J. Emil Smith wrote a daily column, “Making Conversation,” for more than 28 years, starting when he became editor of the Illinois State Journal in 1930. Much of the column was made up of briefs, jokes, poems and birthday notices for friends and acquaintances. But “Making Conversation” often started with a longer essay or reflection on the news.
One of Smith’s most evocative pieces, published on Oct. 16, 1935, described downtown Springfield late at night.
Strolling through the down-town streets of Springfield late at night and in the small hours of the morning one soon realizes that while the city’s activities slow down, the city as a whole never sleeps.
It’s interesting to note the number of people whose work or habits keeps them up while the great majority is slumbering. And, it’s interesting also to observe the familiar figures who have become a fixed part of the night life of Springfield.
Skipping along the streets from 11 o’clock until long after the midnight hour has struck, with a bundle of Chicago newspapers under his arm, is “Jonesy,” the newsboy. He makes all the hotels, restaurants and night clubs selling papers. Patrons are prone to joke with him but he doesn’t answer unless some one hops him up about being a Democrat. “I wouldn’t vote for the best Democrat on earth,” is his retort.
Then a few minutes before 1 a.m. “Jupe” Bachman, the newsie, comes hustling along. He sells the first editions of The State Journal.
The stillness of the night is broken by Ed DeCrastos, the hot tamale man. He is dressed in a white uniform and wheels his baby buggy steam table over the down-town sidewalks.
Swinging his club, Policeman Fred Metzke, one of the city’s most faithful cops, can be seen traveling his beat on the square from 11 p.m. to 7 a.m.
Now we observe Edward Bogardus, chief of the merchant police and his aids, trying front and back doors of the business houses to see if they are securely locked.
The last show of the Orpheum theatre is over. Ernie Lang, maestro of the orchestra and one of the city’s best dressed men, comes out for a breath of the night air before retiring.
“Buck” Kid, flashy dresser, is walking down the street with his top coat thrown loosely over his shoulders.
A Chinese employe of the Oriental café is taking a stroll before the restaurant is closed for the night. He is enjoying a cigarette.
The lights of the Club Lido in the Abraham Lincoln hotel have been turned off and Ray Capella, leader of the band, and his soloist, Russ Canham, emerge from the hotel.
The last customer at the Leland hotel bar has been served and John P. Maloney, the bartender, hurries down to Sixth and Monroe streets to wait for the owl car to carry him home.
A group of young folks who have been to a dance enter Huskey’s restaurant where Tom Kelly serves the patrons with those fine dishes prepared by Johnny Mills.
Tommy Nolan, genial hotel clerk, is back of the desk at the Empire hotel. Johnnie Connors, proprietor of the hotel, doesn’t remain up as late as he did. His sons, however, hold up the family tradition. “Buster,” the eldest, and Tommy and Mike, the twins, can be found each night on duty.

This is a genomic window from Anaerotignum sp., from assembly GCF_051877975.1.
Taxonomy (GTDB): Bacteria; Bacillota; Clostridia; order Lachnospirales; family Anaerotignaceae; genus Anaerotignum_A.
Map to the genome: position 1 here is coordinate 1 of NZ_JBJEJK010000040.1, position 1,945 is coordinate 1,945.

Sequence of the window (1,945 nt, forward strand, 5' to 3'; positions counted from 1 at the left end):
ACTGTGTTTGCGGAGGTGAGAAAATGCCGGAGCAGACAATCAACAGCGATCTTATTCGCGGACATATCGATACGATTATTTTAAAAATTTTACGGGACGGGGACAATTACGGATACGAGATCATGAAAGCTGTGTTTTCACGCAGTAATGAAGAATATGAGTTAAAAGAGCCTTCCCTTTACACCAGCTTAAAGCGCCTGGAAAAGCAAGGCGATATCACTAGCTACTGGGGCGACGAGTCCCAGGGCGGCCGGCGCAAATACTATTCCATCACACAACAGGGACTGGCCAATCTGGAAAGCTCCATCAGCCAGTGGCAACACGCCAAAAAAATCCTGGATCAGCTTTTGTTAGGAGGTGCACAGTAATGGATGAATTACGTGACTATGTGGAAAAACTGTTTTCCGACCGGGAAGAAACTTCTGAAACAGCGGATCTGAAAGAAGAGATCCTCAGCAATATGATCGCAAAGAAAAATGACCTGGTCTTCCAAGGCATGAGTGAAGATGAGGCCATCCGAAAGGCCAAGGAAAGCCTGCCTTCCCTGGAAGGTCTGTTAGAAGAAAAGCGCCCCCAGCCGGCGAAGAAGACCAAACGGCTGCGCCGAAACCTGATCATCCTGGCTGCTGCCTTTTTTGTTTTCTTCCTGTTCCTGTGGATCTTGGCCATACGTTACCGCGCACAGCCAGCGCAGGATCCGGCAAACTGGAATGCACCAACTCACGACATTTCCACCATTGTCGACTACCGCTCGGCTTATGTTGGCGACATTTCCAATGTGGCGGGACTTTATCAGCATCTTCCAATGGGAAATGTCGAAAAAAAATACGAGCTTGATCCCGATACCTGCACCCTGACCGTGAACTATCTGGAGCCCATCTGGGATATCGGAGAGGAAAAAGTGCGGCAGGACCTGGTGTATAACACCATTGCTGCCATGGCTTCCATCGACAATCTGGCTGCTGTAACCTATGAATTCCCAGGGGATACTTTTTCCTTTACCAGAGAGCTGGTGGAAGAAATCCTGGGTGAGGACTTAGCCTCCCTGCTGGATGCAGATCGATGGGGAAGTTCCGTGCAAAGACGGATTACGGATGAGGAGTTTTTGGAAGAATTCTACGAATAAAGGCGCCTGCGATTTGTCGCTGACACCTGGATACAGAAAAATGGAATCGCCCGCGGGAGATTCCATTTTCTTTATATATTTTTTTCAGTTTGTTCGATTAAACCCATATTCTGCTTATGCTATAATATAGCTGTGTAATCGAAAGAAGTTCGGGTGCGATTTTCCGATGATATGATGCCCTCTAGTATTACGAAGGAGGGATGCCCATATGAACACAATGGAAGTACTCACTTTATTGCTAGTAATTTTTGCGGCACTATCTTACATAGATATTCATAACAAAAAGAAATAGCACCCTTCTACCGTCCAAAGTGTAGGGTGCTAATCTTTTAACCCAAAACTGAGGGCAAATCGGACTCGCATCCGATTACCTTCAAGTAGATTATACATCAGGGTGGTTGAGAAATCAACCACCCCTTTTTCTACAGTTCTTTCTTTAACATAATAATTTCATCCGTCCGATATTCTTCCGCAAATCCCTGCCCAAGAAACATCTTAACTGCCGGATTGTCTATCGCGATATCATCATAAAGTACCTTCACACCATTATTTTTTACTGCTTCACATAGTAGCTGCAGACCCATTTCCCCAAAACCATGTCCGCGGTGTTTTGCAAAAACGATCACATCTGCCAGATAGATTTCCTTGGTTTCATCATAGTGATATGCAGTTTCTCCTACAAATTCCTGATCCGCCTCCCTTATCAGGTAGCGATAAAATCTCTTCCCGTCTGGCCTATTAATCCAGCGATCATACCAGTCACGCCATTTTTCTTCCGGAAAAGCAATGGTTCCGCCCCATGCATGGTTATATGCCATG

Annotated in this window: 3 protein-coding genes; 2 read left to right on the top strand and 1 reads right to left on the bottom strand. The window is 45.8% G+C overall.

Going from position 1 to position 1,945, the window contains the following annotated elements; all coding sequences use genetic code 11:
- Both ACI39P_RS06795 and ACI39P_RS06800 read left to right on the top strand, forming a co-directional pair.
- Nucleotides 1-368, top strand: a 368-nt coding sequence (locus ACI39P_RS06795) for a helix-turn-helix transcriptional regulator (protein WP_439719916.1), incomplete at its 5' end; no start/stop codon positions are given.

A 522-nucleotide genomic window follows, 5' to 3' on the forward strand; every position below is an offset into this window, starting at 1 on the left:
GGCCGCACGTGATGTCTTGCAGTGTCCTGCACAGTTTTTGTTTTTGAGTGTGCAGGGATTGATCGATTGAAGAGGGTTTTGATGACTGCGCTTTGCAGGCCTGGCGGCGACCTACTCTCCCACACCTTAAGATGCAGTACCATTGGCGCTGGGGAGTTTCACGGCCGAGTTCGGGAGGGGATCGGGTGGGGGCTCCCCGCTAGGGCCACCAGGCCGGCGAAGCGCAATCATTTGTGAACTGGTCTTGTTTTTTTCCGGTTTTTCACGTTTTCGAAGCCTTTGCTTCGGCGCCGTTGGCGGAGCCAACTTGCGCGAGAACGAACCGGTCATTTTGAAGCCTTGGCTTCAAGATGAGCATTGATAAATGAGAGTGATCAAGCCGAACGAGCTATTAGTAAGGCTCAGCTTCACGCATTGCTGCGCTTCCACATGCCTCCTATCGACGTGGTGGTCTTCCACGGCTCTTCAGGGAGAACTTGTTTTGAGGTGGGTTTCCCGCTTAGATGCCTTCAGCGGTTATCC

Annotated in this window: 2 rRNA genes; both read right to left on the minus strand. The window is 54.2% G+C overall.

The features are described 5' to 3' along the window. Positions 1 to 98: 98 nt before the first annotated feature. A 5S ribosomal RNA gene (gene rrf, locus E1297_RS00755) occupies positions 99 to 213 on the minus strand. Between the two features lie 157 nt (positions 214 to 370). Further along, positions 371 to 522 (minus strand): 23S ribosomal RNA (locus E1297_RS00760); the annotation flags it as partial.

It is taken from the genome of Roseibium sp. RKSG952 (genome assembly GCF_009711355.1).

Around the corner at Fourth and Jefferson streets, Harry McNulty’s restaurant is a popular place and well patronized.
And, so we might go on with glimpses of places and people who figure in the night life of Springfield but it would take far more space than this column affords. It is enough to repeat that it is interesting to stroll through the downtown district long after the shades of night have fallen.
J. Emil Smith
J. Emil Smith (1880-1969) was a politician as well as a newspaperman. In Always My Friend (1981), a 150th-anniversary history of the State Journal-Register and its predecessors, Andy Van Meter synopsized Smith’s early career.
Since graduating from the Springfield schools in 1897 at age 16, Smith had worked for the Morning Monitor, the Evening News, the Illinois State Register and finally the Journal. He had been elected city clerk (in 1907) with the Journal’s support, but his subsequent alliance with the city’s corrupt politicians had earned him the ire of his former employers. The Journal now (in 1911) roundly denounced him as unfit for public office.
Smith later “moved into the clean government camp,” as Van Meter put it, and was elected to the first of three terms as finance commissioner in 1915. He still held that office in 1926, when Mayor Samuel Bullard died. The city council appointed Smith to replace Bullard, and he was overwhelmingly elected in his own right the next year.
Smith resigned the post, however, in 1930 in order to begin his tenure as Journal editor. He was promoted to publisher of both the Journal and the Illinois State Register in 1942, while continuing to edit the Journal. Smith was named publisher emeritus in 1955, but continued to write his column until February 1959.
Despite his own background in municipal office, Smith as editor supported his reporters, according to a Journal editorial published when Smith died.
Once a City Council, irritated at a reporter’s coverage of their activities, adopted a formal letter requesting that Mr. Smith either fire the reporter or assign him elsewhere. Emil Smith gave the reporter a raise.
“Emil Smith loved life and enjoyed it immensely,” the editorial added.
(H)is final “Making Conversation” column stated simply that he only hoped his efforts at writing it had made some days more pleasant for those who read it.
These final published thoughts of his own are a fitting epitaph for a life well lived.
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